chil-dren in this study were in the higher

socio-economic brackets (as measured by father’s occupation), but some of the parents of white children were. The race of the examiner is another factor which the present authors be-lieve deserves more attention than is usually given in interpreting test performance of Negro children. Pasamanick and Knobloch5 suggest that when the examiner is white, the verbal

expression of Negro children begins to be ad-versely affected in the early preschool years. The psychologists of this study, both white, are

of the opinion that the Negro children were more constrained than the white children, even under otherwise ideal testing conditions.

Criterion of Accuracy

Psychologic test results were used as the

criterion for determination of the accuracy of the appraisals in this study. Many of the par.

ticipating pediatricians and others interested in

the study have challenged the validity of using

tests as the criterion, suggesting that the pedia-tricians’ estimates might be more valid than the tests. Therefore, there follows a brief statement

of the reasons for choosing the tests as the criterion measure.

Individually administered intelligence tests

have now been in use for over 50 years. Their

validity within certain specific limits is well established. (Individual tests should not be




Int4ligence Quotients Appraisals5

Number Mean S.D. Number Mean S.D.



18 101.7 19.8

114 101.1 .S

148 106. 15.0

116 105.5 13.9



187 103.3 1.7

55 95. 17.

05 107. 14.1

59 101.6 14.6


fused with group tests, used for screening

pur-poses only and not applicable to young

chil-dren.) In general, the results of individual tests

are considered to be more accurate for school children than for younger children, and special training is required of the psychologist who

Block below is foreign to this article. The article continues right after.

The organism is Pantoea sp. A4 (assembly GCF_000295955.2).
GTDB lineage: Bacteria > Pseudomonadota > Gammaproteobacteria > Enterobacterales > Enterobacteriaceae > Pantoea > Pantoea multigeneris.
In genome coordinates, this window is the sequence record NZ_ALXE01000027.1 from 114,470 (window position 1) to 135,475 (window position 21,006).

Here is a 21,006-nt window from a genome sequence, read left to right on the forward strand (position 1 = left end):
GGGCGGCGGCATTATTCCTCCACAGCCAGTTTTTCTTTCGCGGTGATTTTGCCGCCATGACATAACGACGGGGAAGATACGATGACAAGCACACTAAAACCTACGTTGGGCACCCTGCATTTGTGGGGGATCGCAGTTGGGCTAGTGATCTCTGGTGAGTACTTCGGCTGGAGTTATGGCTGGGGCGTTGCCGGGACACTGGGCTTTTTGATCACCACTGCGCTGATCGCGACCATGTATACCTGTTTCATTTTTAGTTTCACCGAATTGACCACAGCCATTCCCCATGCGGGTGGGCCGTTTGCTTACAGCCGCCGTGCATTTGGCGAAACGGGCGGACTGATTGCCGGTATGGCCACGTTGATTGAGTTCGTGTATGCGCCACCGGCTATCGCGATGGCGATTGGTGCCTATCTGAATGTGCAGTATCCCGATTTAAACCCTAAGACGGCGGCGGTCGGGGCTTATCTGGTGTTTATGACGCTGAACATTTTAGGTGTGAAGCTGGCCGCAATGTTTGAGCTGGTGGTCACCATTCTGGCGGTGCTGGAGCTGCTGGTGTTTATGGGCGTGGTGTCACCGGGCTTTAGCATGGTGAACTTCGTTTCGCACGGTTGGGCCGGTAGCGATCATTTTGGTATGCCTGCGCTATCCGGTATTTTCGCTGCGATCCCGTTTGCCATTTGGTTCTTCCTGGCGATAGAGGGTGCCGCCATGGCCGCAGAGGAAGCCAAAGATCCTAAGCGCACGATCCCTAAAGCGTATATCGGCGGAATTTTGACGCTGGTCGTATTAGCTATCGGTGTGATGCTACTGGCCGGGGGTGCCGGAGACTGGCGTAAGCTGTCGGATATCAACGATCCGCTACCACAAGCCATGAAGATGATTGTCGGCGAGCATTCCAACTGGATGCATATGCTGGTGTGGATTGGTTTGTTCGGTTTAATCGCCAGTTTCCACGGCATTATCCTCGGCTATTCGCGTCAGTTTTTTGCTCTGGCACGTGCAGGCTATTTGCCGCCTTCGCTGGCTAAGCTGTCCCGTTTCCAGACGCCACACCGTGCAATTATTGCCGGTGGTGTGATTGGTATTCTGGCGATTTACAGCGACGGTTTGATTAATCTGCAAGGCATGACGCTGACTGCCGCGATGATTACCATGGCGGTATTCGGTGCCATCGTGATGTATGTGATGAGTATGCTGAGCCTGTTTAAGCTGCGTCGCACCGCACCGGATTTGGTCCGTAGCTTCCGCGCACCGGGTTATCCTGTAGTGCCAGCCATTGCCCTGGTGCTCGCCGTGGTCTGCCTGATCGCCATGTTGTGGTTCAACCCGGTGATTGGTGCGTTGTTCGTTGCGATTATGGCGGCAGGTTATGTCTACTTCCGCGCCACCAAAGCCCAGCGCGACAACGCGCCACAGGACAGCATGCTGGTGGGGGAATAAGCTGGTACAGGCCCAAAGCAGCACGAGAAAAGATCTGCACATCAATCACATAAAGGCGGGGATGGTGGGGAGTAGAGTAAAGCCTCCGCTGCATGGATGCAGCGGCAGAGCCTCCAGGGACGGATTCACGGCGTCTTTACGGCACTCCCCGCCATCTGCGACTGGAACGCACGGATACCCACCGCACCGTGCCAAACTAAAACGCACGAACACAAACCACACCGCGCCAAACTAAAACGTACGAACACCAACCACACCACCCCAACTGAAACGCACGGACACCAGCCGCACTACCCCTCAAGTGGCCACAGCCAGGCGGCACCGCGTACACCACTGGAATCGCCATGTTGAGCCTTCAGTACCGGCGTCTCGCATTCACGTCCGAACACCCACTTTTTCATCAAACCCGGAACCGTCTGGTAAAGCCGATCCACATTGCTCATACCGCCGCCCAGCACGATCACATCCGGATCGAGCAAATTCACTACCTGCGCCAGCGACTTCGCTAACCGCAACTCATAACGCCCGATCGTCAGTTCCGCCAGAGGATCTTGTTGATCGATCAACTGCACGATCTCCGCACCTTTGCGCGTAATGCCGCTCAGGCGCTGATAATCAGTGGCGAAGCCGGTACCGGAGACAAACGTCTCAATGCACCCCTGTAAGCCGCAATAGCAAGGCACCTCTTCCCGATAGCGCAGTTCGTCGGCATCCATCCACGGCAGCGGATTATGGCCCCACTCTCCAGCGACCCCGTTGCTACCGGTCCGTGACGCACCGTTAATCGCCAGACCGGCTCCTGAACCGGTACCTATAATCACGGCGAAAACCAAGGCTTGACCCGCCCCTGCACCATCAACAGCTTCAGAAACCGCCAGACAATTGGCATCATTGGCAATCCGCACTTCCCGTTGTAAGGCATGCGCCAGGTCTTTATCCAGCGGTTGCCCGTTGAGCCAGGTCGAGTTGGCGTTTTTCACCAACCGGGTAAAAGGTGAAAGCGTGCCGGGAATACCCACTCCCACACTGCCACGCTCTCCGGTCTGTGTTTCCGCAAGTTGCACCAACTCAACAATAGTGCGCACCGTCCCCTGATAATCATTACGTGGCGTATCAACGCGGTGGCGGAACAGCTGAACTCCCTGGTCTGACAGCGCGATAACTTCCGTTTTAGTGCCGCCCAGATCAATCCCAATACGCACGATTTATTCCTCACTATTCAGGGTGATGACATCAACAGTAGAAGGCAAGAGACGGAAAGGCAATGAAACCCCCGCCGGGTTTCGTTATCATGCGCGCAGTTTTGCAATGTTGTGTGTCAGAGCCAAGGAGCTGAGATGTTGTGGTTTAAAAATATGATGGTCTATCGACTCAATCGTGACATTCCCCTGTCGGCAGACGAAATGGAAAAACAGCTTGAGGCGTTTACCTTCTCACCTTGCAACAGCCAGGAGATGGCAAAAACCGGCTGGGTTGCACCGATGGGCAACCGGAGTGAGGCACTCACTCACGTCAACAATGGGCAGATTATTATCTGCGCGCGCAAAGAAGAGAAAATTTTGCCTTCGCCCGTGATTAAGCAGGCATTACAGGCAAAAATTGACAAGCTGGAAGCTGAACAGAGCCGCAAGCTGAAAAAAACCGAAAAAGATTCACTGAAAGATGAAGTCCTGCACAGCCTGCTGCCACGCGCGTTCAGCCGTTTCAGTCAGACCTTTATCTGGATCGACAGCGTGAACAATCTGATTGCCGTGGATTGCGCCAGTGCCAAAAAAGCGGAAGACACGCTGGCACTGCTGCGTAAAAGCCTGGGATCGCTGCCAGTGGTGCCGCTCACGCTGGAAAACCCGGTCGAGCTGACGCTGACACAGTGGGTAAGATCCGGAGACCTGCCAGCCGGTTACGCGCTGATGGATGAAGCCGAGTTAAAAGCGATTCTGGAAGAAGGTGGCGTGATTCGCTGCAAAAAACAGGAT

ex-amines preschool children.#{176}

Although the tests have been found ex-tremely helpful in planning for children, as

shown by their widespread use, they are by no

means infallible. Their choice as the criterion

measure in this study is well explained by the following quotation from an authority in the field. In discussing this matter, and with special

reference to an early study by Binet6 himself

concerning teachers’ appraisals of the

intelli-gence of school children, Goodenough states:

In spite of its date [1911], this study remains

one of the best demonstrations of the many sources of error in the use of informal methods of apprais#{149} ing intelligence. Not that such judgments are

a!-ways in error; they may be, and sometimes are,

more accurate than standardized tests. But whereas the validity of a test can be appraised once and

for all on the basis of its correlation with a suitable criterion or series of criteria, the validity of

in-formal estimates will vary from person to person and even, to some extent, with the same person on

different occasions. Thus one can never know how much confidence may be placed in them. Moreover, because of the lack of quantitatively expressed

standards of reference, such judgments can never

be truly quantitative. This lack of precision renders

them less useful in the practical guidance of chil-dren and of utile value for scientific research.

An objective criterion was required, which

could be duplicated and uniformly applied to all children whose performance was to be corn-pared with the pediatricians’ assessments.

The 1937 Revision of the Stanford-Binet scales is the most widely used and valid mdi-vidual mental test for young children today. There exists voluminous literature8 on its use.

It is frequently the major criterion used in

establishing the validity of new intelligence

tests. The reliabilities (correlation between


forms, L and M, given to the same children)

for different age groups have a median value

of 0.91, ranging from 0.85 to 0.95. The

reliabilities for children of school age are slightly

0 One of the authors (K.C.), especially trained

and experienced in testing young children, gave all the tests to children under 5 years of age. Her

as-sistant, Miss Elizabeth Saelens, MA., examined all

the thfldren over 5 years old.

higher than for younger children; the median value for children between 2 and 6 years is

0.88, and that for children above 6 years is 0.93. There are slightly different reliabilities for

different ranges of ability, with the highest re-liability at the lower ability levels. For example, a score below 70 has a reliability of 0.98.1 The

very high degree of dependability of the tests

at the lower levels of intelligence will be

me-lated to the results of the pediatricians’

ap-praisals in this range.


Comparison of Appraisals and Test Results

The pediatricians’ appraisals have been

compared with the results of the

psycho-logical tests in two ways. The Pearsonian r correlation between the pediatricians’ ap-praisals and the test scores was determined;

then the percentages of the appraisals fall-ing within defined limits of the test scores